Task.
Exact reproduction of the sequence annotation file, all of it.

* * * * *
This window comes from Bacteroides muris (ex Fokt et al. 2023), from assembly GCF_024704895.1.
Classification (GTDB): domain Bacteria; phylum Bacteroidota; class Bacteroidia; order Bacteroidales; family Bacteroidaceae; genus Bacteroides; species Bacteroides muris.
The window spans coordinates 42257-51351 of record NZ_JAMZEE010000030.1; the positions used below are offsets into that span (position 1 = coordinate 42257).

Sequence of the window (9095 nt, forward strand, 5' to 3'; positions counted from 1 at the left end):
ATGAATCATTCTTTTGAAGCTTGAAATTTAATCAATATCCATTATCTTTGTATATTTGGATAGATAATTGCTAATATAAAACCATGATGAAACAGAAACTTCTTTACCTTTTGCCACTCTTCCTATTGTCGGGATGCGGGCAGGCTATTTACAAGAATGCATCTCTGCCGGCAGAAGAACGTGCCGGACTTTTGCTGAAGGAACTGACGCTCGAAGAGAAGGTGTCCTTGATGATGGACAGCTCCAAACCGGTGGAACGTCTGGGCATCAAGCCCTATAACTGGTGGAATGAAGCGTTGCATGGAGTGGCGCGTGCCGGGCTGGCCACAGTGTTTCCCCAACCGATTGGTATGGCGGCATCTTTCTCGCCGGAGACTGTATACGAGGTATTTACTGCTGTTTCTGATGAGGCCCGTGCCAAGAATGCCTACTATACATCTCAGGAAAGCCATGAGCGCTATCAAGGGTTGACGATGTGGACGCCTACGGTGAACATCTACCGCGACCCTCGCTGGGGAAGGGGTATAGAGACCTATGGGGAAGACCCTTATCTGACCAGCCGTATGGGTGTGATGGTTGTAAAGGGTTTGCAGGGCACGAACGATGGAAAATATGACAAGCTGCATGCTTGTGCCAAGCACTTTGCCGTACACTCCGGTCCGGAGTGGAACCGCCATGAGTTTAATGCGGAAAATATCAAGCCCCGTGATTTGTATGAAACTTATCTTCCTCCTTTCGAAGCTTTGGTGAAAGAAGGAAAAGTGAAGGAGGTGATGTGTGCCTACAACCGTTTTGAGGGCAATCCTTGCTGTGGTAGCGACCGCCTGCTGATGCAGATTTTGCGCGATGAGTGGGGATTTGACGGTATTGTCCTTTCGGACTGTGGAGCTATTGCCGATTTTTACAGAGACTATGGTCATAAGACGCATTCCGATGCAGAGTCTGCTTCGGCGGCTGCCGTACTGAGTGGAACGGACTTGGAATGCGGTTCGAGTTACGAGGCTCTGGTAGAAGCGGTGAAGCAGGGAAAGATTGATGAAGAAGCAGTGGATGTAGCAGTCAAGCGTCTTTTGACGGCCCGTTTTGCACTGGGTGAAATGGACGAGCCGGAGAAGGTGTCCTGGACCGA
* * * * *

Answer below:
This window comes from Bacteroides muris (ex Fokt et al. 2023), from assembly GCF_024704895.1.
Classification (GTDB): domain Bacteria; phylum Bacteroidota; class Bacteroidia; order Bacteroidales; family Bacteroidaceae; genus Bacteroides; species Bacteroides muris.
The window spans coordinates 42257-51351 of record NZ_JAMZEE010000030.1; the positions used below are offsets into that span (position 1 = coordinate 42257).

Sequence of the window (9095 nt, forward strand, 5' to 3'; positions counted from 1 at the left end):
ATGAATCATTCTTTTGAAGCTTGAAATTTAATCAATATCCATTATCTTTGTATATTTGGATAGATAATTGCTAATATAAAACCATGATGAAACAGAAACTTCTTTACCTTTTGCCACTCTTCCTATTGTCGGGATGCGGGCAGGCTATTTACAAGAATGCATCTCTGCCGGCAGAAGAACGTGCCGGACTTTTGCTGAAGGAACTGACGCTCGAAGAGAAGGTGTCCTTGATGATGGACAGCTCCAAACCGGTGGAACGTCTGGGCATCAAGCCCTATAACTGGTGGAATGAAGCGTTGCATGGAGTGGCGCGTGCCGGGCTGGCCACAGTGTTTCCCCAACCGATTGGTATGGCGGCATCTTTCTCGCCGGAGACTGTATACGAGGTATTTACTGCTGTTTCTGATGAGGCCCGTGCCAAGAATGCCTACTATACATCTCAGGAAAGCCATGAGCGCTATCAAGGGTTGACGATGTGGACGCCTACGGTGAACATCTACCGCGACCCTCGCTGGGGAAGGGGTATAGAGACCTATGGGGAAGACCCTTATCTGACCAGCCGTATGGGTGTGATGGTTGTAAAGGGTTTGCAGGGCACGAACGATGGAAAATATGACAAGCTGCATGCTTGTGCCAAGCACTTTGCCGTACACTCCGGTCCGGAGTGGAACCGCCATGAGTTTAATGCGGAAAATATCAAGCCCCGTGATTTGTATGAAACTTATCTTCCTCCTTTCGAAGCTTTGGTGAAAGAAGGAAAAGTGAAGGAGGTGATGTGTGCCTACAACCGTTTTGAGGGCAATCCTTGCTGTGGTAGCGACCGCCTGCTGATGCAGATTTTGCGCGATGAGTGGGGATTTGACGGTATTGTCCTTTCGGACTGTGGAGCTATTGCCGATTTTTACAGAGACTATGGTCATAAGACGCATTCCGATGCAGAGTCTGCTTCGGCGGCTGCCGTACTGAGTGGAACGGACTTGGAATGCGGTTCGAGTTACGAGGCTCTGGTAGAAGCGGTGAAGCAGGGAAAGATTGATGAAGAAGCAGTGGATGTAGCAGTCAAGCGTCTTTTGACGGCCCGTTTTGCACTGGGTGAAATGGACGAGCCGGAGAAGGTGTCCTGGACCGA